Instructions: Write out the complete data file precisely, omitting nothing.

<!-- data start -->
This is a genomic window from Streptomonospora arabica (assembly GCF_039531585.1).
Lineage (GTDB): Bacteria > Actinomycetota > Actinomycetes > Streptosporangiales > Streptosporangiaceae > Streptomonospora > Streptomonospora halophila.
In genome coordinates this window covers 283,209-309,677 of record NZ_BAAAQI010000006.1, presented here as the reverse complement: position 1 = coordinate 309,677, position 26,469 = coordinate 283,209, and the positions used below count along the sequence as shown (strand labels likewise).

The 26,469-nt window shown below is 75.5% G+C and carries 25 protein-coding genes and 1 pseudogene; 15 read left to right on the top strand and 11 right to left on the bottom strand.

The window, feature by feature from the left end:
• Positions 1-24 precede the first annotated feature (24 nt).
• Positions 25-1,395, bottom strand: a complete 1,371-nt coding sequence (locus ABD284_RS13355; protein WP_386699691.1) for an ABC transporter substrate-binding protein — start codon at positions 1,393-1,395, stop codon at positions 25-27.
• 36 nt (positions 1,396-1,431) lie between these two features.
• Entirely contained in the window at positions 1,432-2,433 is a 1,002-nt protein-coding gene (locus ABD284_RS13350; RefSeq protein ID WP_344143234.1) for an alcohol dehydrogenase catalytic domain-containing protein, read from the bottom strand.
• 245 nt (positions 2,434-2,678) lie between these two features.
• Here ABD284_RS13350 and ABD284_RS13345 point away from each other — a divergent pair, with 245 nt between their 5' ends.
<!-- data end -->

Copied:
This is a genomic window from Streptomonospora arabica (assembly GCF_039531585.1).
Lineage (GTDB): Bacteria > Actinomycetota > Actinomycetes > Streptosporangiales > Streptosporangiaceae > Streptomonospora > Streptomonospora halophila.
In genome coordinates this window covers 283,209-309,677 of record NZ_BAAAQI010000006.1, presented here as the reverse complement: position 1 = coordinate 309,677, position 26,469 = coordinate 283,209, and the positions used below count along the sequence as shown (strand labels likewise).

The 26,469-nt window shown below is 75.5% G+C and carries 25 protein-coding genes and 1 pseudogene; 15 read left to right on the top strand and 11 right to left on the bottom strand.

The window, feature by feature from the left end:
• Positions 1-24 precede the first annotated feature (24 nt).
• Positions 25-1,395, bottom strand: a complete 1,371-nt coding sequence (locus ABD284_RS13355; protein WP_386699691.1) for an ABC transporter substrate-binding protein — start codon at positions 1,393-1,395, stop codon at positions 25-27.
• 36 nt (positions 1,396-1,431) lie between these two features.
• Entirely contained in the window at positions 1,432-2,433 is a 1,002-nt protein-coding gene (locus ABD284_RS13350; RefSeq protein ID WP_344143234.1) for an alcohol dehydrogenase catalytic domain-containing protein, read from the bottom strand.
• 245 nt (positions 2,434-2,678) lie between these two features.
• Here ABD284_RS13350 and ABD284_RS13345 point away from each other — a divergent pair, with 245 nt between their 5' ends.